Harvard Adopts Formal Sanctions Against Single-Gender Organizations

Harvard Adopts Formal Sanctions Against Single-Gender Organizations

Harvard University has officially adopted sanctions against students who are members of unrecognized single-gender social organizations (USGSOs) to keep such members from serving in positions of leadership on campus.

These formal sanctions would keep students who choose to become members of an USGO from not only being able to serve in a campus leadership role, but also limit their eligibility for prestigious campus fellowships. Although this policy has been in place on an interim basis since May 2016, its formal adoption will mean permanent changes for the university.



“Under the policy, students may decide to join a USGSO and remain in good standing,” commented a released statement. However, although academic standing may not be changed, the statement warns that “decisions often have consequences, as they do here in terms of the students’ eligibility for decanal endorsements and leadership positions supported by institutional resources.”


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The statement, released by the Harvard Corporation, attempts to emphasize that the newly established school policy “does not discipline or punish the students” but instead “recognizes that students who serve as leaders of our community should exemplify the characteristics of non-discrimination and inclusivity that are so important to our campus.”


How does the Corporation feel about USGSOs?


Although mentioning freedom of association, upon reading it is clarified that the Corporation is not fond of USGSOs; the statement urges university action to limit the reach of such organizations.

“The USGSOs have a very different relationship to the campus than was the case a generation ago, and it cannot be seriously disputed that the overall impact is negative,” the statement argues. “They stand in the way of our ability to provide a fully challenging and inclusive educational experience to the diverse students currently on our campus.”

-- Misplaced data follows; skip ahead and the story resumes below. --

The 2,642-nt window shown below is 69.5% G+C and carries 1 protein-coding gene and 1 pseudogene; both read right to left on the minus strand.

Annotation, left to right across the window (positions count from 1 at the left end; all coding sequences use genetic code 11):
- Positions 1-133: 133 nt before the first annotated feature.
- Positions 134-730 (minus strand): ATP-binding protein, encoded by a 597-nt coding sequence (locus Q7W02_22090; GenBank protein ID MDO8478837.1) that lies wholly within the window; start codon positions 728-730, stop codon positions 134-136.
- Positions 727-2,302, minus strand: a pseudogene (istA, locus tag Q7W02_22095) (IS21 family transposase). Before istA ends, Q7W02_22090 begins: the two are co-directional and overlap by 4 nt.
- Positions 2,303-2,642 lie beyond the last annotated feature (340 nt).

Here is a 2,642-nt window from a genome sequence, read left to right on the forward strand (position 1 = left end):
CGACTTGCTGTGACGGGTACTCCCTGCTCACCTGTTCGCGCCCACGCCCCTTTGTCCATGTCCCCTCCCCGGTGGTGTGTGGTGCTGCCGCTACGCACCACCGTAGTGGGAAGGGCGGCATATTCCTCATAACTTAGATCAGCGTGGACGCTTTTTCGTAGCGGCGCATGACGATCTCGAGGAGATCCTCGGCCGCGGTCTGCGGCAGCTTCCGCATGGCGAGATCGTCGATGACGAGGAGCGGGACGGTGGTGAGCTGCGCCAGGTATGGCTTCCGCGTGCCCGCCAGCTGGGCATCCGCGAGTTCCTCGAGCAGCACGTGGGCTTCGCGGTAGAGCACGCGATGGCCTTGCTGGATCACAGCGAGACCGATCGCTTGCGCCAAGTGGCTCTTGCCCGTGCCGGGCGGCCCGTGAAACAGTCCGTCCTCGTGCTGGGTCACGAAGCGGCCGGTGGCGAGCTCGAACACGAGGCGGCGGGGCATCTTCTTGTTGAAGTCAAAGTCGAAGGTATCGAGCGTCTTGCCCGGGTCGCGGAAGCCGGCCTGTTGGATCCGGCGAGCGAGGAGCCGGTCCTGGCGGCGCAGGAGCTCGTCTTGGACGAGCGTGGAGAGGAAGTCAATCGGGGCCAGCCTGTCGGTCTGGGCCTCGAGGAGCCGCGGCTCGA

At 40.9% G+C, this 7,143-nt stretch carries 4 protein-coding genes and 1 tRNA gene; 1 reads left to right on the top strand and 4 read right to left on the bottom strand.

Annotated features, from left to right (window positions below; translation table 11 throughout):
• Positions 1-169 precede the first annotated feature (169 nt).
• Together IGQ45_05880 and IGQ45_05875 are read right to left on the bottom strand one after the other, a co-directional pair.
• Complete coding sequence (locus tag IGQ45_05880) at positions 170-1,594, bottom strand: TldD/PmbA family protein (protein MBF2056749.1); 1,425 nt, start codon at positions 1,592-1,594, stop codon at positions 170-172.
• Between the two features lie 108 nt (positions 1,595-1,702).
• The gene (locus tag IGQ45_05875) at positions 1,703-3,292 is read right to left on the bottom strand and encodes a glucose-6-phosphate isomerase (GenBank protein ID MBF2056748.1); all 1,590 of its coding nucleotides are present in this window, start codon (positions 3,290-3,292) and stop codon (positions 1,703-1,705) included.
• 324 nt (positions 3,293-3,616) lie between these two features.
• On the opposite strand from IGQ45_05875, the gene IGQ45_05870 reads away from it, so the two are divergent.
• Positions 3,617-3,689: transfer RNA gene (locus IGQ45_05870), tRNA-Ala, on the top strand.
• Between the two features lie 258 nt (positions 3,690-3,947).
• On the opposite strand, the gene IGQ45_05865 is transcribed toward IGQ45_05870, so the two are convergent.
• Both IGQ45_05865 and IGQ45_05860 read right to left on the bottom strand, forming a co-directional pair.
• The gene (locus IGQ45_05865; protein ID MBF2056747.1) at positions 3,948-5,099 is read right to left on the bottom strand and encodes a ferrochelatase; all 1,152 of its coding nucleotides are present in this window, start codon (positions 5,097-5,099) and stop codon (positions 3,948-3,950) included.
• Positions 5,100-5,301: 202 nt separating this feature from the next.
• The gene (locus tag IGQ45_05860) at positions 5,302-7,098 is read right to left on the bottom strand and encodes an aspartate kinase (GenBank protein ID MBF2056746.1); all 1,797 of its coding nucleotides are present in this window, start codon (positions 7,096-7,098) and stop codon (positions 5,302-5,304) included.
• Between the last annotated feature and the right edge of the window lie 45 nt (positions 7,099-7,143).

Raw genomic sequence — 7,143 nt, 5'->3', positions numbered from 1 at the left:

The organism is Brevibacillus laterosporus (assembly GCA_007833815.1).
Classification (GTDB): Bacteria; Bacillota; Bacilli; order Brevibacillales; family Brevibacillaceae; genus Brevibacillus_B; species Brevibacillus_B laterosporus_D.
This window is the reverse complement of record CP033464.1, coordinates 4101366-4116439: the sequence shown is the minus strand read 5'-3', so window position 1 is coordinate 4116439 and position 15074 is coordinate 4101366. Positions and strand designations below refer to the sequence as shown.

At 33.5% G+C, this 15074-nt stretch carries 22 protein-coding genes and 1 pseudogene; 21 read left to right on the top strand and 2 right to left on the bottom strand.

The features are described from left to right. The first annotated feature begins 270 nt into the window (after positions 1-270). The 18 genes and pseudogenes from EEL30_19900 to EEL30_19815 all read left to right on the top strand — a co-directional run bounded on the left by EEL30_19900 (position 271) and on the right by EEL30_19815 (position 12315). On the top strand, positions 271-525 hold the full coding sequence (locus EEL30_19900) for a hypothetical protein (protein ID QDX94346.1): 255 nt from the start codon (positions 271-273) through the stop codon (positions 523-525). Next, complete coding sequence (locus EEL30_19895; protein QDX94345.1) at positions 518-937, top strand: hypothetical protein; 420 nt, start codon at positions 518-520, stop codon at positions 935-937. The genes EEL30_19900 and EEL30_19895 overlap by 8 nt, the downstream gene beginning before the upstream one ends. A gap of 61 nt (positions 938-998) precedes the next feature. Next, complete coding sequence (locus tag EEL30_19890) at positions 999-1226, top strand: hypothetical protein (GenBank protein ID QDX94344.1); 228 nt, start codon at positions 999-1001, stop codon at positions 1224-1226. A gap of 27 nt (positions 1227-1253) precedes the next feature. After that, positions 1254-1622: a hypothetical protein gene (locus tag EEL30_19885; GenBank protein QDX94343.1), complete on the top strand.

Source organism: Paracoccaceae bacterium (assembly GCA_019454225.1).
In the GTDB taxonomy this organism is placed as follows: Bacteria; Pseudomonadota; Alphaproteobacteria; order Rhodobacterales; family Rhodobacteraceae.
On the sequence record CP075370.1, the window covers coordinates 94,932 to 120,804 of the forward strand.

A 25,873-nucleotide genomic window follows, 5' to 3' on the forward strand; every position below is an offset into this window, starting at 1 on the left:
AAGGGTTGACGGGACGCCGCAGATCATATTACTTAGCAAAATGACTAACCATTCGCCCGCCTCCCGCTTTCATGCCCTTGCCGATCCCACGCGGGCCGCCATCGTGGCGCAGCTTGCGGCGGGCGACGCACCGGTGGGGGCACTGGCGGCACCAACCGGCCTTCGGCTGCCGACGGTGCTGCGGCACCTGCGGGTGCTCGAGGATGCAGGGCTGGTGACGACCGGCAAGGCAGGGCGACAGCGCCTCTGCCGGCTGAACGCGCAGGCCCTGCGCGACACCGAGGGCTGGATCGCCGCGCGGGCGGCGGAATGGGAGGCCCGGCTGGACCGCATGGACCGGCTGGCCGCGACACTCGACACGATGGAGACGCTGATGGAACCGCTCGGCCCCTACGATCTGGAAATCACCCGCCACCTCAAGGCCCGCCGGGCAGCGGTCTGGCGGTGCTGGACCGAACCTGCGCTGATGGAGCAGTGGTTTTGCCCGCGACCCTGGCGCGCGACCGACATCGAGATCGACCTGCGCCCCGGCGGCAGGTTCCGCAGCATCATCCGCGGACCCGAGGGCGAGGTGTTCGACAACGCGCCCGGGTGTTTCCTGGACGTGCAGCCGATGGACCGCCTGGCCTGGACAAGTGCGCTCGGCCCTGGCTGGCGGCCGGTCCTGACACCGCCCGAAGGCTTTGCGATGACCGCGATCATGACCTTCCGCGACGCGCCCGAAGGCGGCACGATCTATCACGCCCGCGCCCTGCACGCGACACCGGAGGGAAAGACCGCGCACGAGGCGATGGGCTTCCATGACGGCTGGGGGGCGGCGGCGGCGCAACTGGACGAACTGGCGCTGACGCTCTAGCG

These new sanctions were approved even though the majority of students on campus disagree with them. A poll taken by The Harvard Crimson in November 2016 indicates that 60 percent of undergraduate students are vocally opposed to the sanctions. The poll was retaken in the past month, and the number had risen to 61 percent.

“I think it’s unfortunate that the Harvard administration has framed the sanctions issue as a referendum on the moral character of the students who choose to join single gender social groups,” said Kiera O’Brien, president of the Harvard Republican Club, to Campus Reform.


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“Social clubs are a product of a lack of satisfactory spaces at Harvard and students who have found support and belonging within single-gender social groups should not be punished for their affiliation,” she concluded.

What are your thoughts on this? Let Turning Point News know in the comments!

(H/T: Campus Reform)

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